Splendid isolation: the long way home
Roula Khalaf, Editor of the FT, selects her favourite stories in this weekly newsletter.
One balmy black-sky night last autumn, at a beautiful hotel in Laos, my partner of six years – to whom I’d been engaged for 18 months – took my hand and said: “I don’t think I want to marry you any more.”
Two facts about this exchange. One, it took place the day before my birthday. (I know.) The other – which mitigates somewhat the scorch of the first – is that I half knew it was coming. It was part of a long and complicated conversation. And, while it took my breath away (literally – because how many exact sentences are there among all the possible sentences on Earth that fall so squarely under the heading of Things You Never, Ever Want To Hear Said To You?), it didn’t take me by surprise.
We met in southeast Asia, where he was, and is still, based. After more than a year of long-distance commitment, I moved from London to Singapore to live with him. We had a lovely little flat, a glass-walled box in the sky overlooking the city’s botanical garden, and a few years of real happiness – the springtime of our together-ness, I think we understood even then, vastly extended by the time we spent apart as a result of our work.
From the start, I was indifferent, leaning to sceptical, about marriage. Why, in my mid-40s? When I’d gotten this far without doing it? We got engaged eventually, though, because I loved him and it was important to him; and also, if I’m honest, because I feared he’d move on if I didn’t. But a 2019 full of challenges, including a disruptive move from Singapore to Bangkok, had seriously frayed a bond already worried away at for some time by career demands, tricky family stuff and garden-variety familiarity.
Initially, the brutal birthday semantics aside, it was a very gentle separation. We agreed to take time adjusting to our new uncoupled reality; I would move after the New Year. When, a few weeks later, circumstances came to light that instantly, explosively scuppered any possibility of continued gentleness (I’ll entrust the details to the reader’s imagination), we were spared the misery of constant cohabitation by manic travel schedules.
I cried, and packed. I cried at 39,000 feet, in seat 44J. I cried buying tea at Mariage Frères in Paris. I cried in the queue at the Pret A Manger on Cannon Street, and in the ladies’ room at FT HQ in Bracken House. I felt less outrage than I’d expected to, and a far greater sense of failure. I still feel a messy alchemy of grief and relief that is painful to untangle, and to own.
I packed and unpacked (in our guest bedroom, which I’d moved into) around each long or short work trip. Then I’d sit at the kitchen bench with tea – or wine – and mentally pack up what had come to Asia with me. My Wishbone chairs, hundreds of books, vintage bedlinens from the Bridport market in Dorset. I catalogued the things whose significance preceded us, that were ineluctably mine – and as such, like me, no longer belonged in this picture.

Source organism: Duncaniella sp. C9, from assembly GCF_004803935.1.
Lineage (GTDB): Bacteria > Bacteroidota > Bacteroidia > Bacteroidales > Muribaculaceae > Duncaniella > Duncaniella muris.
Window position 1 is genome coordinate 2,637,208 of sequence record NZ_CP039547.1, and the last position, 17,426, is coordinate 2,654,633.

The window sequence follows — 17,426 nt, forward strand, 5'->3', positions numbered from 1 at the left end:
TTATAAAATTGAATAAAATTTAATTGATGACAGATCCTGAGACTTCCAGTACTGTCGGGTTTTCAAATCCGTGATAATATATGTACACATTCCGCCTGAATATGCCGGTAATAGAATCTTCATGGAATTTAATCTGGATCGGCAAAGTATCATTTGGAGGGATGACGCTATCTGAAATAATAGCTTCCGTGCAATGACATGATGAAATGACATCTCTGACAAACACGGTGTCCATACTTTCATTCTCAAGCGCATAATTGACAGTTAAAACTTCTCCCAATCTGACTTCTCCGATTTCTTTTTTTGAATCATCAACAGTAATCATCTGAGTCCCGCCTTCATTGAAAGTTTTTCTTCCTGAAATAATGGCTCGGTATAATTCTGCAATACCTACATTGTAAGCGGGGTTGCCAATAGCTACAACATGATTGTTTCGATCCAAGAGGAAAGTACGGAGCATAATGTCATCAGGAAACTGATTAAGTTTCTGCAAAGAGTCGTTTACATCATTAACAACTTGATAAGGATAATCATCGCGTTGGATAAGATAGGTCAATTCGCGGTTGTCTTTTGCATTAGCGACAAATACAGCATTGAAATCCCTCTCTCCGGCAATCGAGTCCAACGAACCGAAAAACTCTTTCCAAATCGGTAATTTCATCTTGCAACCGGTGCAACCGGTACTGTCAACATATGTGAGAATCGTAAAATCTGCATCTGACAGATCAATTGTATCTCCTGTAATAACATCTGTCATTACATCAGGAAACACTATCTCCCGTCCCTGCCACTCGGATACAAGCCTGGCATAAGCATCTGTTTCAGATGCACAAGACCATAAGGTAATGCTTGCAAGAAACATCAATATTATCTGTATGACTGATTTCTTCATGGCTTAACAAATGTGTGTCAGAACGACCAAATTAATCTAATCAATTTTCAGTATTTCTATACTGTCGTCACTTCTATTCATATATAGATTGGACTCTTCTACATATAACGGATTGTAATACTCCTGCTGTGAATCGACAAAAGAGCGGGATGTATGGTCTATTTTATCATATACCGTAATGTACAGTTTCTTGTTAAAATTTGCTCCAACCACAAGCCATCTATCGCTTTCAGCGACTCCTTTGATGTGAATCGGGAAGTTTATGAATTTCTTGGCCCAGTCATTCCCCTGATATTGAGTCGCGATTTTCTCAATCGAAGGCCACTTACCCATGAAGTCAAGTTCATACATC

I had already danced around the question of where I’d move. Back to London? He wondered. No, I said: Italy. Yes, I know, everyone from Lord Byron to Liz Gilbert has gone to Italy to subsume their malaise in its beauty, I know, how banal. But Italy and I have history. I studied there for a couple of years in my early 20s, I speak the language fluently and have friends up and down the peninsula. And in an adult life that has taken on overly migratory qualities I’ve alighted there more than anywhere else.
My imagination was too overtaxed – sifting forensically through the half-knowns and he-saids of our fallout – to generate even an outline of what a new life there would look like. But I left anyway, in mid-January, with three suitcases. My things would have to follow. “Home” would be provisional for a while; I’d handle it. I’m used to being on the road, with suitcases.
Six weeks later, I was packing again in Rome, for a brief work trip. I had an address, albeit a temporary one. A permanent residency application was in the works. Throughout February coronavirus had pressed westward from Asia, bringing lockdown to cities in the north. Roman bars and restaurants were on curtailed hours; the streets were emptier each day. Part of me clearly saw the delicate outline of my future dissolving into a subfusc haze of uncertainty. But I had a work trip to think about, and it was the easier thing to focus on.
On 6 March I left for Spain. Then things began happening very fast. Italy closed its borders to all non-citizens and permanent residents. With no long-term visa in place yet, I was effectively locked out. Madrid imposed quarantines and a border closure in Spain seemed imminent. I thought for about two minutes of going back to London, but I’d long since given up my flat, and it was hardly the moment for short-term house-hunting.